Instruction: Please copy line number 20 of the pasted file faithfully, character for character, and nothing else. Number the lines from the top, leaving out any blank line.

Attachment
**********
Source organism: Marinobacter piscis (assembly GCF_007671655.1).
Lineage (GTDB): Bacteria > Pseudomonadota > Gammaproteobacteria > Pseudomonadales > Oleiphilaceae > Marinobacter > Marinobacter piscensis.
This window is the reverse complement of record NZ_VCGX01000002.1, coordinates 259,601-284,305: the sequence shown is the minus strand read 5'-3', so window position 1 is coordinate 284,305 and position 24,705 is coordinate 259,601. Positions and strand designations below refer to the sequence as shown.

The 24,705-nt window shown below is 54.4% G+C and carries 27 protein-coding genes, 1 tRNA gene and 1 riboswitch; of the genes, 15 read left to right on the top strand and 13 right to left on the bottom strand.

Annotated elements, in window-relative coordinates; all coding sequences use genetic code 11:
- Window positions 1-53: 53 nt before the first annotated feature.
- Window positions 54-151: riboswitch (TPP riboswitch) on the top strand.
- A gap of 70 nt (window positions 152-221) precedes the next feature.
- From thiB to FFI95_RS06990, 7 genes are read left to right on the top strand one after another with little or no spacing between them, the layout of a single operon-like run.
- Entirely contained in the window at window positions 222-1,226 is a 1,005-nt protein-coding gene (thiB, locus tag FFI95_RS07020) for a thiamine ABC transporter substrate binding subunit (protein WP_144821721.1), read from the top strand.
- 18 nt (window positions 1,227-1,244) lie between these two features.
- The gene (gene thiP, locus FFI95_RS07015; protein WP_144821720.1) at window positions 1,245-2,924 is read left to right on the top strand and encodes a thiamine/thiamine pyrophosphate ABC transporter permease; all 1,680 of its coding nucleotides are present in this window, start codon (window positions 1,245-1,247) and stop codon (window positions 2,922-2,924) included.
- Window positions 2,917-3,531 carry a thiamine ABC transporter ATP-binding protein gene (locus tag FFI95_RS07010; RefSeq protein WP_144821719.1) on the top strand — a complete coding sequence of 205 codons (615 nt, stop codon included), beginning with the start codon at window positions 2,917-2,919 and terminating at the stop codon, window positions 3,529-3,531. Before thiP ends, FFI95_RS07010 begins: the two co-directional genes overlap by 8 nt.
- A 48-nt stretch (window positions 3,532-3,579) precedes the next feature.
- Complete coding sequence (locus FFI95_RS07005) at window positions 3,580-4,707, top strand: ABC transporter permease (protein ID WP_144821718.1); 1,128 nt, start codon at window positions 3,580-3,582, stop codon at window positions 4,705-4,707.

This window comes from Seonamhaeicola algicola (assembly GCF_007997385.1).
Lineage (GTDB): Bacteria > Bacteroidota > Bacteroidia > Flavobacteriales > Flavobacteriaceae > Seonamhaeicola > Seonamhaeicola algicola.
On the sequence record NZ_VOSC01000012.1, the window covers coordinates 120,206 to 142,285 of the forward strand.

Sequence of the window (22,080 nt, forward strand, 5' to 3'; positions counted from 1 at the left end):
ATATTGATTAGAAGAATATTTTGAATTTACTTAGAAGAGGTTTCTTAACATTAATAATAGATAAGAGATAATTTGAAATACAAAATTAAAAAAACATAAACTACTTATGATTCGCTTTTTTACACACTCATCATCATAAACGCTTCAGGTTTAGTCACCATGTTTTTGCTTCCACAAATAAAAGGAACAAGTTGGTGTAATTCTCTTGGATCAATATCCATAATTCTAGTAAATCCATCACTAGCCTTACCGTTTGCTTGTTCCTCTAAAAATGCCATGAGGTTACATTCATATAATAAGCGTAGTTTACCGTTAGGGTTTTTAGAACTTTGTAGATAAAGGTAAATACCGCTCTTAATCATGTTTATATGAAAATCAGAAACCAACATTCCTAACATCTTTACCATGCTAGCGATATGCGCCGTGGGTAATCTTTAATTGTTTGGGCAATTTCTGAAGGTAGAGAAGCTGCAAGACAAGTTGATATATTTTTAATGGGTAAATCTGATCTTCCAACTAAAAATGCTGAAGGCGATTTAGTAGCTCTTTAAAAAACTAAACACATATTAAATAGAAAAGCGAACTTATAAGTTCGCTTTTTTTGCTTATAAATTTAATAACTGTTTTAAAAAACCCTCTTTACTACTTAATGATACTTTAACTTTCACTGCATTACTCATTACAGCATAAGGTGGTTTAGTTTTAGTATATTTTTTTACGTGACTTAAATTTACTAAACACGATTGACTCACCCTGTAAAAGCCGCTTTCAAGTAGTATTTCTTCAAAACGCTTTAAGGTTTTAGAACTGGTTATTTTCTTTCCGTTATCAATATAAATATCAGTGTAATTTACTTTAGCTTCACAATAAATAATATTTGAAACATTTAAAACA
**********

ATATTGATTAGAAGAATATTTTGAATTTACTTAGAAGAGGTTTCTTAACATTAATAATAGATAAGAGATAATTTGAAATACAAAATTAAAAAAACATAAACTACTTATGATTCGCTTTTTTACACACTCATCATCATAAACGCTTCAGGTTTAGTCACCATGTTTTTGCTTCCACAAATAAAAGGAACAAGTTGGTGTAATTCTCTTGGATCAATATCCATAATTCTAGTAAATCCATCACTAGCCTTACCGTTTGCTTGTTCCTCTAAAAATGCCATGAGGTTACATTCATATAATAAGCGTAGTTTACCGTTAGGGTTTTTAGAACTTTGTAGATAAAGGTAAATACCGCTCTTAATCATGTTTATATGAAAATCAGAAACCAACATTCCTAACATCTTTACCATGCTAGCGATATGCGCCGTGGGTAATCTTTAATTGTTTGGGCAATTTCTGAAGGTAGAGAAGCTGCAAGACAAGTTGATATATTTTTAATGGGTAAATCTGATCTTCCAACTAAAAATGCTGAAGGCGATTTAGTAGCTCTTTAAAAAACTAAACACATATTAAATAGAAAAGCGAACTTATAAGTTCGCTTTTTTTGCTTATAAATTTAATAACTGTTTTAAAAAACCCTCTTTACTACTTAATGATACTTTAACTTTCACTGCATTACTCATTACAGCATAAGGTGGTTTAGTTTTAGTATATTTTTTTACGTGACTTAAATTTACTAAACACGATTGACTCACCCTGTAAAAGCCGCTTTCAAGTAGTATTTCTTCAAAACGCTTTAAGGTTTTAGAACTGGTTATTTTCTTTCCGTTATCAATATAAATATCAGTGTAATTTACTTTAGCTTCACAATAAATAATATTTGAAACATTTAAAACA